That havoc begins at a house party, where Kia (Kelly Rowland, one of the Destiny's Child girls), Gibb (Katharine Isabelle, from Ginger Snaps and Disturbing Behavior), and Gibb’s asshole boyfriend Trey (Jesse Hutch— and I ask you: in the entire history of life on Earth, has there ever been a teenage boy named Trey who was not a thoroughgoing cock-bugler?) are attempting to reintegrate their pal, Lori (Monica Keena, from Snow White: A Tale of Terror and The Devil’s Advocate), into single society. Her longtime boyfriend, Will, disappeared without a trace some months ago, and the other kids all think it’s high time Lori put the AWOL guy behind her and lived a little. Thus the party, and thus Dipshit Bobby (Zack Ward), with whom Kia and Gibb hope to set Lori up. Unfortunately, the party is being held at Lori's house— 1428 Elm Street, which is naturally the first place Jason goes upon his arrival in Springwood. Jason kills Trey in an especially messy manner (even for him), but either kids today are smarter than they were in the 80’s, or Voorhees has gotten a little rusty down in the Netherworld, because the other teens all escape once Gibb finds the dead boy’s body.
The cops who respond to the attack, led by the town sheriff (The Fly II’s Gary Chalk), deal with the situation— and with Jason’s subsequent murder of Dipshit Bobby and his father— in a most suspicious manner. The questions they ask of the surviving witnesses have less to do with the incident per se than with Lori’s, Gibb’s, and Kia’s dreams, and though Lori overhears the sheriff claiming that he knows who the killer is, none of the policemen will say a single thing, either to the teens in the interrogation rooms or to the newly arrived Deputy Stubbs (Lochlyn Munro, of Dracula 2000 and Needful Things), a recent transplant from what we may reasonably conclude is rural New Jersey on the basis of what we will hear from him later on. Stubbs likes being left out of the loop even less than the kids do, but the sheriff lets him know in no uncertain terms that he is expected to sit this one out and leave it to the natives. Lori, however, gets herself a little more clued in than Stubbs, because she happens to catch the sheriff identifying his suspect as somebody named “Freddy.” That night, Lori is tormented by nightmares about a spectral child with gouged-out eyes, who tells her that this Freddy will soon be coming for her and the rest of her friends.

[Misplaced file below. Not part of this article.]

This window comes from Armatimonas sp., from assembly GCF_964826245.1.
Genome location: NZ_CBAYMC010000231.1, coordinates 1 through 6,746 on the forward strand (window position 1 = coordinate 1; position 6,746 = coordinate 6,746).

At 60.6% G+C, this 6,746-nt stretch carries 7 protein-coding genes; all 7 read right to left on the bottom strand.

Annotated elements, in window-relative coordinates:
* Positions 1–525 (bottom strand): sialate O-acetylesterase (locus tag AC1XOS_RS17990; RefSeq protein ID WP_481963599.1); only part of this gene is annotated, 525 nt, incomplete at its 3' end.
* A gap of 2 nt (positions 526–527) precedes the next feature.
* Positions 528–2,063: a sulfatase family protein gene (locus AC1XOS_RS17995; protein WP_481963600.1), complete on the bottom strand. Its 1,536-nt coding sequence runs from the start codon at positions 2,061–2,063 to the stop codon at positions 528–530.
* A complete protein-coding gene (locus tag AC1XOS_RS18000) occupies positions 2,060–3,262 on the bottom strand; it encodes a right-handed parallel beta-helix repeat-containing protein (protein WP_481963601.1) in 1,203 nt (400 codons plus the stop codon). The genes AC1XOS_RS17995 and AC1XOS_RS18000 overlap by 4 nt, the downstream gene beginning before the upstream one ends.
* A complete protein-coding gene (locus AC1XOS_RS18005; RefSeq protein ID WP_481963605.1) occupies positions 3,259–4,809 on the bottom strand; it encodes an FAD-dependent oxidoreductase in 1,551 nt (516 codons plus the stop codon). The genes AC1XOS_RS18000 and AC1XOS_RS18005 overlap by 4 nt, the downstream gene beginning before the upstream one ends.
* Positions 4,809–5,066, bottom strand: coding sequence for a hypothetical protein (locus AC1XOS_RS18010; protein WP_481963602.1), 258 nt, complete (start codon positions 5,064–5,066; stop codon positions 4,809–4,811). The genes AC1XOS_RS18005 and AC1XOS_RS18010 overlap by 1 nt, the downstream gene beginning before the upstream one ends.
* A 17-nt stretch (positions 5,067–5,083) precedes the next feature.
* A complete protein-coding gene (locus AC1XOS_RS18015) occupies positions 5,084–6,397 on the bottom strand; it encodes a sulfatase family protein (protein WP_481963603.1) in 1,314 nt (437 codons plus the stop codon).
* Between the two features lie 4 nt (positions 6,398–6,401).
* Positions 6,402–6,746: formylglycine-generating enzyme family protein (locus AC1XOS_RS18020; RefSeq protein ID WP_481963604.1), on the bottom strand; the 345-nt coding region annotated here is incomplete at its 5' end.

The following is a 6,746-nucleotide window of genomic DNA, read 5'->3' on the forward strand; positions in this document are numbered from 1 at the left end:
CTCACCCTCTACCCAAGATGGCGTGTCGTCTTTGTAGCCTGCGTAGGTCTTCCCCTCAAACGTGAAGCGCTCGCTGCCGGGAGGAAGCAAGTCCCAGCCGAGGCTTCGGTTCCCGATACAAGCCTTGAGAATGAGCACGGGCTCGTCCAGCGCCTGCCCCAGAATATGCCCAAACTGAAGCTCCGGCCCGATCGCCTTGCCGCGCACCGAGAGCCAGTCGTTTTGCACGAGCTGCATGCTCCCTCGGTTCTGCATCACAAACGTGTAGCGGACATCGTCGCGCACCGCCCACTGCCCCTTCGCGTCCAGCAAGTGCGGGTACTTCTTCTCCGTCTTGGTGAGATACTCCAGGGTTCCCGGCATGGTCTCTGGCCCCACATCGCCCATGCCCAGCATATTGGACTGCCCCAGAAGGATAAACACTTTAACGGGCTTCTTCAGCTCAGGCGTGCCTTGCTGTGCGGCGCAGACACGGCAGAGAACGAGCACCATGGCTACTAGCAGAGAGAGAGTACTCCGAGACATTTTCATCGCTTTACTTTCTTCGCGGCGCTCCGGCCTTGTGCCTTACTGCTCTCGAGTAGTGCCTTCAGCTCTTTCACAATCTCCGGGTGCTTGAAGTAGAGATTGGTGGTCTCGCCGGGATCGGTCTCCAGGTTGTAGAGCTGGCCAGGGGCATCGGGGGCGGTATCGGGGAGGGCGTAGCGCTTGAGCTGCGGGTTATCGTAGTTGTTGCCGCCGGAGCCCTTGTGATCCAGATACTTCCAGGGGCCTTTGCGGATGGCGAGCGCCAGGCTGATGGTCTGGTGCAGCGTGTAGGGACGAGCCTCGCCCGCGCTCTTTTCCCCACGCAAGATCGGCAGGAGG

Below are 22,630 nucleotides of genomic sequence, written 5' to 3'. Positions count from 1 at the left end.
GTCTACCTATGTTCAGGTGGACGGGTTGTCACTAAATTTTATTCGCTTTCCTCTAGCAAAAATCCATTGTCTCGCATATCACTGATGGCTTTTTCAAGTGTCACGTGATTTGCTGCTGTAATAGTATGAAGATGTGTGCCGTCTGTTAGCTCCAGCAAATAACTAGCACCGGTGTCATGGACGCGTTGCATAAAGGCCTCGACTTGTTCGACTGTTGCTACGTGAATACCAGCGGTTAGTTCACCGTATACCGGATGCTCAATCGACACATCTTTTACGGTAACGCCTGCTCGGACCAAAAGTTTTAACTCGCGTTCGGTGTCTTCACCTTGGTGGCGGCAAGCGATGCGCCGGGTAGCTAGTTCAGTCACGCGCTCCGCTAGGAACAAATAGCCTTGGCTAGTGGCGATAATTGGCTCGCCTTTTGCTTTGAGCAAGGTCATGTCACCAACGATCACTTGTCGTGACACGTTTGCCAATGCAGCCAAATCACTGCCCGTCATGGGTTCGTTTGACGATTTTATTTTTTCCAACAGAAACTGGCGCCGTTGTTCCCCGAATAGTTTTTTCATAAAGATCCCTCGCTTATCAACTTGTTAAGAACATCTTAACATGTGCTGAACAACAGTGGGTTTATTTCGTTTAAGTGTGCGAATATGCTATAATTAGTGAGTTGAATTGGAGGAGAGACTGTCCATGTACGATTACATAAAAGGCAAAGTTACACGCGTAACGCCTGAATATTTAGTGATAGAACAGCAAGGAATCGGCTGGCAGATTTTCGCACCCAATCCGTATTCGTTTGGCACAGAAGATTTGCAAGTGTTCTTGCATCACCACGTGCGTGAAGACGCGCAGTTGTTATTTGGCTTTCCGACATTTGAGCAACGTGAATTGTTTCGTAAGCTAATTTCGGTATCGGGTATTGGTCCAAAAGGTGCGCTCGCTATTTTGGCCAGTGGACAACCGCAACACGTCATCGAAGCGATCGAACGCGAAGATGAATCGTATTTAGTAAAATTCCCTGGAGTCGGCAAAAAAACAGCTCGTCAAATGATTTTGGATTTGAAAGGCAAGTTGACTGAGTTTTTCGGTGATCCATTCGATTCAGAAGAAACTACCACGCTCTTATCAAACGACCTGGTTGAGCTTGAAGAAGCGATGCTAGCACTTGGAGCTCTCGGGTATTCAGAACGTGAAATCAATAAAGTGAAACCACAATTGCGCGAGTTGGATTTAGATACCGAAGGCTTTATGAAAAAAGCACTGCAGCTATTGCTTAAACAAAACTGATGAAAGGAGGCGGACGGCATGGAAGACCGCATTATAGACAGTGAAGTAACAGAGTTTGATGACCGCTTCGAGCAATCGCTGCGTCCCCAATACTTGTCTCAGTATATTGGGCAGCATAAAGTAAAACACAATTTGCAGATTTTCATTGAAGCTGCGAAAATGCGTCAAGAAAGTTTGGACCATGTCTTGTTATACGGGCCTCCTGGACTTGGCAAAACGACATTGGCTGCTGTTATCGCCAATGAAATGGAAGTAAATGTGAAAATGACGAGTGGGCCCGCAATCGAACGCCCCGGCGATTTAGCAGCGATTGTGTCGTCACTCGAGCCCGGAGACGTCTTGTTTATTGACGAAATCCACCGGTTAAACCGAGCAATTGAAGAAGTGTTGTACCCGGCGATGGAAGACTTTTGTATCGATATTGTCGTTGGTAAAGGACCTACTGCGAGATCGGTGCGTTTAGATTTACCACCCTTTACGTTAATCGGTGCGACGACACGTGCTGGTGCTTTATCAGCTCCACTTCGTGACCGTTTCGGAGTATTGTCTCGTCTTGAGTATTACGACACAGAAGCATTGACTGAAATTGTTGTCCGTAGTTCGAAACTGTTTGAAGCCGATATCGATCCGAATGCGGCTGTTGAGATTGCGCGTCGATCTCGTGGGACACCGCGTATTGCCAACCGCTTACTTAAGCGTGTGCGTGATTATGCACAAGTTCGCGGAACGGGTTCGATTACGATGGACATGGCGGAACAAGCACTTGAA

Meanwhile, in the next town over, two more teenagers from Springwood are chaffing against a very different sort of authority. Will (Swimfan’s Jason Ritter) and Mark (Brendan Fletcher, of Trucks) are inmates at the Westin Psychiatric Hospital, which looks for all the world to be run by Hellbound: Hellraiser II’s Dr. Chennard. Both boys have been locked up for months with no contact with the outside world, and both are adamant that they don’t even belong there in the first place. Those of you who have noticed that Will has the same name as Lori’s vanished boyfriend get gold stars for the day. What finally galvanizes Will and Mark into making an escape attempt is a briefly glimpsed TV news report on the killings in Springwood, which identifies 1428 Elm Street as the scene of the first crime. Frantic to learn whether Lori is alright, the boys manage to steal the keys to a staff vehicle, which they then drive home to Springwood. Will and Mark catch up with Lori at school the next day, and when Mark hears the girl describe her dreams from the night before, he goes a little haywire. Apparently the reason Mark and Will were in Westin in the first place is that they both believed that a man in their dreams was trying to kill them, and Mark, like Nancy Thompson and Jesse Walsh before him, figured out the dream killer’s identity. He goes off on a long, heated tirade about Freddy Krueger, and when he does so, he has a good-sized audience in the high school corridor. Mark and Will are then chased off of the premises.